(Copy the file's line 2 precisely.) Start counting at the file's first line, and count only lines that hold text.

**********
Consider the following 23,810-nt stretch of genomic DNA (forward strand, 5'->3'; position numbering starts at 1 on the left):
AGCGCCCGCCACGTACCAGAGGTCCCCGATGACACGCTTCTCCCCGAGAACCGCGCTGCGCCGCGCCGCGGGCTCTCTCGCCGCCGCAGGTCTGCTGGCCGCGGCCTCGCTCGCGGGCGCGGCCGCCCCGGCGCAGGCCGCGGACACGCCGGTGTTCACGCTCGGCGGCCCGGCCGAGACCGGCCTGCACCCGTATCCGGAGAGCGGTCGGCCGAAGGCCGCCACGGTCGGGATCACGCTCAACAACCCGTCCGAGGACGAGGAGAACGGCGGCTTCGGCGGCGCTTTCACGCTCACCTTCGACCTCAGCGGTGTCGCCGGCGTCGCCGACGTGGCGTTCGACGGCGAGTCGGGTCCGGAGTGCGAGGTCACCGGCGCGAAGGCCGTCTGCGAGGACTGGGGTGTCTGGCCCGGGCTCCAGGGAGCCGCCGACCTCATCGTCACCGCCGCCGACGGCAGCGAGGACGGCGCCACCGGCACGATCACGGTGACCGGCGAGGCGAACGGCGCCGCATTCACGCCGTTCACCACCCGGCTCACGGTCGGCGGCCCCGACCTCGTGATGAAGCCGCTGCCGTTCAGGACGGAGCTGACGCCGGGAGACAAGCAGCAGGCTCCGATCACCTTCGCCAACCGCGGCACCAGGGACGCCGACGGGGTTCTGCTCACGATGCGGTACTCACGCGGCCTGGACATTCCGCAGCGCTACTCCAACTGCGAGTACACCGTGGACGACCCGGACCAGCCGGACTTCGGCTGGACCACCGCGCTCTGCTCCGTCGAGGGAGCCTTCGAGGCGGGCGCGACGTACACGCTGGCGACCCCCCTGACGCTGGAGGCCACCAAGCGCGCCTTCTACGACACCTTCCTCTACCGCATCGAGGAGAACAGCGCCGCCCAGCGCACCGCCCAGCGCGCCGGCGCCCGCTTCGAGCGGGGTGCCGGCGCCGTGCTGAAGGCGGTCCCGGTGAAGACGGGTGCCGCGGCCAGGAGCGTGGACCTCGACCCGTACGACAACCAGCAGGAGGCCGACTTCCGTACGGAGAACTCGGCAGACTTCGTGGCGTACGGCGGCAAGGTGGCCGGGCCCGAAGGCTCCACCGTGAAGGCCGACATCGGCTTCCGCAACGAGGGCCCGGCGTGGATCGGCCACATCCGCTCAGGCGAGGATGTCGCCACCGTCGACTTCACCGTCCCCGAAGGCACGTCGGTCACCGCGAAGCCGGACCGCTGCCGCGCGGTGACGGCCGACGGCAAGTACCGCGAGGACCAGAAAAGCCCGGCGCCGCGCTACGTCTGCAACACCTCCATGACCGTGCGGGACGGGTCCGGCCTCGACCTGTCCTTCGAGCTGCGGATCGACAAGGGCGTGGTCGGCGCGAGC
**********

AGCGCCCGCCACGTACCAGAGGTCCCCGATGACACGCTTCTCCCCGAGAACCGCGCTGCGCCGCGCCGCGGGCTCTCTCGCCGCCGCAGGTCTGCTGGCCGCGGCCTCGCTCGCGGGCGCGGCCGCCCCGGCGCAGGCCGCGGACACGCCGGTGTTCACGCTCGGCGGCCCGGCCGAGACCGGCCTGCACCCGTATCCGGAGAGCGGTCGGCCGAAGGCCGCCACGGTCGGGATCACGCTCAACAACCCGTCCGAGGACGAGGAGAACGGCGGCTTCGGCGGCGCTTTCACGCTCACCTTCGACCTCAGCGGTGTCGCCGGCGTCGCCGACGTGGCGTTCGACGGCGAGTCGGGTCCGGAGTGCGAGGTCACCGGCGCGAAGGCCGTCTGCGAGGACTGGGGTGTCTGGCCCGGGCTCCAGGGAGCCGCCGACCTCATCGTCACCGCCGCCGACGGCAGCGAGGACGGCGCCACCGGCACGATCACGGTGACCGGCGAGGCGAACGGCGCCGCATTCACGCCGTTCACCACCCGGCTCACGGTCGGCGGCCCCGACCTCGTGATGAAGCCGCTGCCGTTCAGGACGGAGCTGACGCCGGGAGACAAGCAGCAGGCTCCGATCACCTTCGCCAACCGCGGCACCAGGGACGCCGACGGGGTTCTGCTCACGATGCGGTACTCACGCGGCCTGGACATTCCGCAGCGCTACTCCAACTGCGAGTACACCGTGGACGACCCGGACCAGCCGGACTTCGGCTGGACCACCGCGCTCTGCTCCGTCGAGGGAGCCTTCGAGGCGGGCGCGACGTACACGCTGGCGACCCCCCTGACGCTGGAGGCCACCAAGCGCGCCTTCTACGACACCTTCCTCTACCGCATCGAGGAGAACAGCGCCGCCCAGCGCACCGCCCAGCGCGCCGGCGCCCGCTTCGAGCGGGGTGCCGGCGCCGTGCTGAAGGCGGTCCCGGTGAAGACGGGTGCCGCGGCCAGGAGCGTGGACCTCGACCCGTACGACAACCAGCAGGAGGCCGACTTCCGTACGGAGAACTCGGCAGACTTCGTGGCGTACGGCGGCAAGGTGGCCGGGCCCGAAGGCTCCACCGTGAAGGCCGACATCGGCTTCCGCAACGAGGGCCCGGCGTGGATCGGCCACATCCGCTCAGGCGAGGATGTCGCCACCGTCGACTTCACCGTCCCCGAAGGCACGTCGGTCACCGCGAAGCCGGACCGCTGCCGCGCGGTGACGGCCGACGGCAAGTACCGCGAGGACCAGAAAAGCCCGGCGCCGCGCTACGTCTGCAACACCTCCATGACCGTGCGGGACGGGTCCGGCCTCGACCTGTCCTTCGAGCTGCGGATCGACAAGGGCGTGGTCGGCGCGAGC